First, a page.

# C++ SIMD/SSE optimization

This topic is 2802 days old which is more than the 365 day threshold we allow for new replies. Please post a new topic.

## Recommended Posts

Hello,

I would like to optimize a short piece of C++ code using SIMD SSE2 or SSE3 insructions. Could someone get me up to speed, or ideally (if anyone would be so kind) provide the converted code?

The function I need optimized simply reads from a graphics-frame in ARGB format to another frame that is supposed to be in aAAA format (where the actual "a" part is set to 0xff).

unsigned int* f = (unsigned int*)frame; unsigned int* k = (unsigned int*)alphaKey; for (unsigned i = mFrameHeight*mFrameWidth; i != 0; i--) { unsigned int a = *f++; a &= 0xff000000; unsigned int v = (a >> 8) | (a >> 16) | (a >> 24) | 0xff000000; *k++ = v; }

##### Share on other sites
 static const __m128i GAlphaMask = _mm_set_epi32(0xFF000000,0xFF000000,0xFF000000,0xFF000000); // make this a global not in the function void foo() { unsigned int* f = (unsigned int*)frame; unsigned int* k = (unsigned int*)alphaKey; size_t numitems = mFrameHeight * mFrameWidth; size_t numloops = numitems / 4; size_t remainder = numitems - numloops * 4; for (size_t index=0;index<numloops; ++index) { __m128i val = _mm_loadu_si128((__m128i*)f); __m128i valmasked = _mm_and_si128(val, GAlphaMask); __m128i shiftA = _mm_srli_epi32(valmasked , 8); __m128i shiftB = _mm_srli_epi32(valmasked , 16); __m128i shiftC = _mm_srli_epi32(valmasked , 24); __m128i result = _mm_or_si128(_mm_or_si128(shiftA, shiftB), _mm_or_si128(shiftC, GAlphaMask)); _mm_storeu_si128((__m128i*)k, result); f += 4; k += 4; } // TODO - finish remainder with non-simd code } 

The loop will likely need to be unrolled 2-4 more times as to pipeline better (i.e. use more registers until it starts spilling over onto the stack)

If the data is aligned, the load and store can use the aligned 'non-u' versions instead.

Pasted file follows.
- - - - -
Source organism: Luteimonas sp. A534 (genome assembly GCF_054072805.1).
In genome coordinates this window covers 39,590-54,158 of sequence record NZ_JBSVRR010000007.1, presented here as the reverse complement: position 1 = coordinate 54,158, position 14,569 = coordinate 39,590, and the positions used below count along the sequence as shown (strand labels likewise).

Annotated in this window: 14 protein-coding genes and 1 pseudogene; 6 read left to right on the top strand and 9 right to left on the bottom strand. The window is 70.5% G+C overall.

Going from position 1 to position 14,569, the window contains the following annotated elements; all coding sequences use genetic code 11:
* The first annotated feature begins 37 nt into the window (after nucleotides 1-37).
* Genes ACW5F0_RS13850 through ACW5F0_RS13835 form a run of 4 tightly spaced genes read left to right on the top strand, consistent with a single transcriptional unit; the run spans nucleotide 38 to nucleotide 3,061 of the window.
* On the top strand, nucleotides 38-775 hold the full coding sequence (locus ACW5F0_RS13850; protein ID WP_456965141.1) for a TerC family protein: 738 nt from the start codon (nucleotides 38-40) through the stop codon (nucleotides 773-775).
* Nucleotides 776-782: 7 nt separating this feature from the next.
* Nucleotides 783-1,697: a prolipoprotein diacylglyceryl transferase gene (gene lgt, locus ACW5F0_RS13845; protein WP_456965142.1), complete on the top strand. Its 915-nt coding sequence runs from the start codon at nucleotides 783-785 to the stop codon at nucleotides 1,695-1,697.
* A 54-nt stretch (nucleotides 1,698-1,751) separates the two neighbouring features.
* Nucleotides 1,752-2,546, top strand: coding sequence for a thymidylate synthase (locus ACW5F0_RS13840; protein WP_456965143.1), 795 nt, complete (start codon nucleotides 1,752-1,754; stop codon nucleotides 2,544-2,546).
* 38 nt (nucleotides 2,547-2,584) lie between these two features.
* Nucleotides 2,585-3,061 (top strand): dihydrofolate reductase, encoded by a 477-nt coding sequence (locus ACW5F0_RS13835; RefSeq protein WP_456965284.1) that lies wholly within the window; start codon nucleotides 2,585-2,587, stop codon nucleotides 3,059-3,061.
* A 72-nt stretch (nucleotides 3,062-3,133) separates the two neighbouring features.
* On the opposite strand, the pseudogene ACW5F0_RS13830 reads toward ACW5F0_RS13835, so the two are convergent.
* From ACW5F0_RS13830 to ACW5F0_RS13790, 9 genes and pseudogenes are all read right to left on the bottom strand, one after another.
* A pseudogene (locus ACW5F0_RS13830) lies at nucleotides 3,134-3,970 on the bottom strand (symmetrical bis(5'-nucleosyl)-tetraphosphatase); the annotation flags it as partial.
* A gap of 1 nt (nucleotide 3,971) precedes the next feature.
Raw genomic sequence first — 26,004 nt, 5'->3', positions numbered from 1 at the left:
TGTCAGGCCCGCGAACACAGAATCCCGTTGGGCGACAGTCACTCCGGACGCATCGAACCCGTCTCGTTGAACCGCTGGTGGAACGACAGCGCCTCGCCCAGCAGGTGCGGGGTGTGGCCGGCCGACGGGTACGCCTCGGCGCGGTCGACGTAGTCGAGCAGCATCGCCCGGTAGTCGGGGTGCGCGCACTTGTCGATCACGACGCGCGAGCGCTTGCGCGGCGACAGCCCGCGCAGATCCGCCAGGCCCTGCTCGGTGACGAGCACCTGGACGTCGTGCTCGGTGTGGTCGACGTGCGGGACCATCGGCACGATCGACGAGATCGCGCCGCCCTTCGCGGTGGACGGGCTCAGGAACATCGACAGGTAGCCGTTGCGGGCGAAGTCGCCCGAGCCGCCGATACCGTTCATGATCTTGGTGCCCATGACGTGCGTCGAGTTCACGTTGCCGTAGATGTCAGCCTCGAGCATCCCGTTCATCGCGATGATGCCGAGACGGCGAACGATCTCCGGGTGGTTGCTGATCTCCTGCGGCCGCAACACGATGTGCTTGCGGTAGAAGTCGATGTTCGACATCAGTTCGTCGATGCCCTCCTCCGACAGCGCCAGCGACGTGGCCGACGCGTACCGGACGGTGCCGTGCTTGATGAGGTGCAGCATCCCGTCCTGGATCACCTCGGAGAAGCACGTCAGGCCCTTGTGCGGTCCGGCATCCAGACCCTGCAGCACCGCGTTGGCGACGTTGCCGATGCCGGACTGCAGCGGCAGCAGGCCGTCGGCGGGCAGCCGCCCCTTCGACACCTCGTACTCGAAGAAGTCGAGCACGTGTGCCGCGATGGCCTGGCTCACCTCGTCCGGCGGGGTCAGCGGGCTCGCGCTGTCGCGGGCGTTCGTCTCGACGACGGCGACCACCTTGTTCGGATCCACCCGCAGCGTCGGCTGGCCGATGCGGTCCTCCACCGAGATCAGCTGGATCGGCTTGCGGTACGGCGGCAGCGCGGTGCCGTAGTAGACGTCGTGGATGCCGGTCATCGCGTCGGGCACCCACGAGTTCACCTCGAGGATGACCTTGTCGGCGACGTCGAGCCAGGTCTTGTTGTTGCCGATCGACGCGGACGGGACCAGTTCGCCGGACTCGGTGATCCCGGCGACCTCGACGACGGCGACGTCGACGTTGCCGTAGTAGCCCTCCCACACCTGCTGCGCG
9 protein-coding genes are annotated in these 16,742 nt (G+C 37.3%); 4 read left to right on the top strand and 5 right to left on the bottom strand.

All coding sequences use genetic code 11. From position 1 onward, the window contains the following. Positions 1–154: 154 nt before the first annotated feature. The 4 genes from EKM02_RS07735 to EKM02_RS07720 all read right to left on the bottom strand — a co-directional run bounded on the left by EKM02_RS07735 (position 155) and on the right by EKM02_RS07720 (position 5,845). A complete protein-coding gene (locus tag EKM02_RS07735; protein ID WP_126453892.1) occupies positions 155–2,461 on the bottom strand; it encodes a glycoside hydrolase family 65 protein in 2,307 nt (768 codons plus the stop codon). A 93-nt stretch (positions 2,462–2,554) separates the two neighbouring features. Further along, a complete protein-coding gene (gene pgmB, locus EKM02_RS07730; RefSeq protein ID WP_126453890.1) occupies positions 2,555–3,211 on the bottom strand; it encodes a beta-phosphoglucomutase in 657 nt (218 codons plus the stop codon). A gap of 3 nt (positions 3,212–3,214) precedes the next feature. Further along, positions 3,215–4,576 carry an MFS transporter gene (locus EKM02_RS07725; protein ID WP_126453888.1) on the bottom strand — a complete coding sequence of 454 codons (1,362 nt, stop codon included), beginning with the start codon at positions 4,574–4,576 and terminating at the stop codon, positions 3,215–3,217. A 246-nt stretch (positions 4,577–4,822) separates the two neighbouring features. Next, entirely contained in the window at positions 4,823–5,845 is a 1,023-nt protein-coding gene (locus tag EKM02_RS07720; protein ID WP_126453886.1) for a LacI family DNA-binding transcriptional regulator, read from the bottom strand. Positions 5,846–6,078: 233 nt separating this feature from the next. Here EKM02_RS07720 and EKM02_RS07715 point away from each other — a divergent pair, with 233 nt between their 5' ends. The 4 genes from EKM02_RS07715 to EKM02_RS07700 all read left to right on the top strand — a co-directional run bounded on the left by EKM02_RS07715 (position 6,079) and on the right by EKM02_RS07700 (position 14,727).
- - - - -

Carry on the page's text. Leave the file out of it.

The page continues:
##### Share on other sites
Awesome, this works right out of the box! This code is around 30% faster than the native c++ code. Thanks for the fast response Zoner!

The loop will likely need to be unrolled 2-4 more times as to pipeline better (i.e. use more registers until it starts spilling over onto the stack)

If the data is aligned, the load and store can use the aligned 'non-u' versions instead.

I am using the non-u version, but it didn't make much difference. Also unrolling the loop (4 times) didn't have a significant impact, although I re-used the same variables. By "use more registers" did you mean I should introduce more variables for each unrolled loop sequence?

##### Share on other sites

Awesome, this works right out of the box! This code is around 30% faster than the native c++ code. Thanks for the fast response Zoner!

[quote name='Zoner' timestamp='1327960607' post='4907781']
The loop will likely need to be unrolled 2-4 more times as to pipeline better (i.e. use more registers until it starts spilling over onto the stack)

If the data is aligned, the load and store can use the aligned 'non-u' versions instead.

I am using the non-u version, but it didn't make much difference. Also unrolling the loop (4 times) didn't have a significant impact, although I re-used the same variables. By "use more registers" did you mean I should introduce more variables for each unrolled loop sequence?
[/quote]